Clarke takes on Kennedy tragedy

Baltimore Sun Sunday - - NEWS - By Amy Kauf­man amy.kauf­man@la­times.com

Ja­son Clarke isn’t the kind of ac­tor whose name alone can get a film made. And he rec­og­nizes that. Ever since he ar­rived in Hol­ly­wood — al­ready in his mid-30s, a vet­eran Aus­tralian tele­vi­sion star with a hand­ful of cop pro­ce­du­rals un­der his belt — he’s been cast by di­rec­tors rather than pro­duc­ers.

“It’s not pro­duc­ers say­ing, ‘This guy can bankroll our film,’ ” said Clarke, now 48. “It’s al­ways been di­rec­tors say­ing ‘He’s right for the part.’ That’s who I am, and I ac­cept that. Do I get hurt when I hear, ‘Oh, they’re out to get such and such ac­tor and you’re way down the list?’ Yes. Does it up­set? Yes. But I’m pretty happy with my lot.”

In fact, that’s what Clarke first heard af­ter he read the script for “Chap­paquid­dick,” a po­lit­i­cal drama of the cover-up af­ter Mas­sachusetts Sen. Ted Kennedy drove off a bridge in 1969 — an ac­ci­dent that left his pas­sen­ger, Mary Jo Kopechne, dead. Clarke wasn’t any­one’s pick for the lead role.

But when what Clarke de­scribes as “big­ger names” pulled out of the project, the ac­tor and his man­ager went to bat for the part. With his team at Wil­liam Mor­ris En­deavor, Clarke found “a way to make the fi­nan­cials work,” sur­round­ing him­self with a strong cast (Ed Helms, Kate Mara, Bruce Dern) and find­ing a re­spected di­rec­tor in John Cur­ran.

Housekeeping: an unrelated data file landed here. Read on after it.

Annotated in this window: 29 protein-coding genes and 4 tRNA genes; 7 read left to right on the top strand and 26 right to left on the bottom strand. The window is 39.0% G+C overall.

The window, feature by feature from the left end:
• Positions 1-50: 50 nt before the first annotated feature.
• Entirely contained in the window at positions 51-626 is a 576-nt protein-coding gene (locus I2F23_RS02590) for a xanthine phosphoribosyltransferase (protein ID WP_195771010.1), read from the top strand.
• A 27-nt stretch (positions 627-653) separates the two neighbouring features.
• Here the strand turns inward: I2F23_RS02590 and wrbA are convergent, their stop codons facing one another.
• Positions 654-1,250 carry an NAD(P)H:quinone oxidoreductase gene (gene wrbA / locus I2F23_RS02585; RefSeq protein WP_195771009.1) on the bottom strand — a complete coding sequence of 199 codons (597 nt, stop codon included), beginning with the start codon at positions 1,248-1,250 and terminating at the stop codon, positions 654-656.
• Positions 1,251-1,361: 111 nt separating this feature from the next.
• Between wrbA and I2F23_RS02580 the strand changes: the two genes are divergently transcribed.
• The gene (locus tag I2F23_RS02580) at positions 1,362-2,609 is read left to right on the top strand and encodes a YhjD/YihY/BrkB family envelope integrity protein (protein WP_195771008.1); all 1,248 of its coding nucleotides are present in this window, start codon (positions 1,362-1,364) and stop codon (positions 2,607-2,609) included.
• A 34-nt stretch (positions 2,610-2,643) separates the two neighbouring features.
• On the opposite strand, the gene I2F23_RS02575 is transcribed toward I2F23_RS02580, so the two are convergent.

Judg­ing by his re­sume alone, it’s kind of sur­pris­ing that Clarke isn’t more fa­mous. Since his break­out role in 2012’s “Zero Dark Thirty” — he played a CIA op­er­a­tive — he’s gone on to lead ac­tion fran­chises (“Dawn of the Planet of the Apes,” “Ter­mi­na­tor Genisys”) and work with top di­rec­tors like Ter­rence Mal­ick (“Knight of Cups”), Baz Luhrmann (“The Great Gatsby”) and Dee Rees (“Mud­bound”).

To pre­pare for the role, Clarke read bi­ogra­phies on the fam­ily’s ma­jor fig­ures: pa­tri­arch Joe Sr., JFK, Bobby and of course Ted.

Though Clarke was sym­pa­thetic to Kennedy’s sit­u­a­tion — espe­cially the fact that he was rais­ing 14 kids by the time he was 34 — he also came to the con­clu­sion that the se­na­tor should have served time for the in­ci­dent. Af­ter he drove off the bridge, Kennedy was able to free him­self from the ve­hi­cle, but Kopechne was not. Though Kennedy said he tried to save her, he failed to re­port the ac­ci­dent for 10 hours. He pled guilty to leav­ing the scene, but only re­ceived a two-month sus­pended jail sen­tence.

“Should Ted Kennedy still have been able to sit as a se­na­tor af­ter this? No, he shouldn’t have,” Clarke said. “There should have been crim­i­nal charges against him, and there weren’t.”

“Hav­ing to play a Kennedy is a danger­ous thing,” Cur­ran said. “You can re­ally fail mis­er­ably tak­ing that on. But I had faith Ja­son could do it, be­cause I knew he’d play it for ex­tremes and not pull any punches.” April 15 birthdays: Coun­try singer Roy Clark is 85. Ac­tress Lois Chiles is 71. Ac­tress Emma Thomp­son is 59. Coun­try singer Chris Sta­ple­ton is 40. Ac­tor Seth Ro­gen is 36. Ac­tress Alice Braga is 35. Ac­tress Samira Wi­ley is 31. Ac­tress Emma Wat­son is 28.

CHRIS PIZZELLO/INVISION

Newspapers in English

Newspapers from USA

© PressReader. All rights reserved.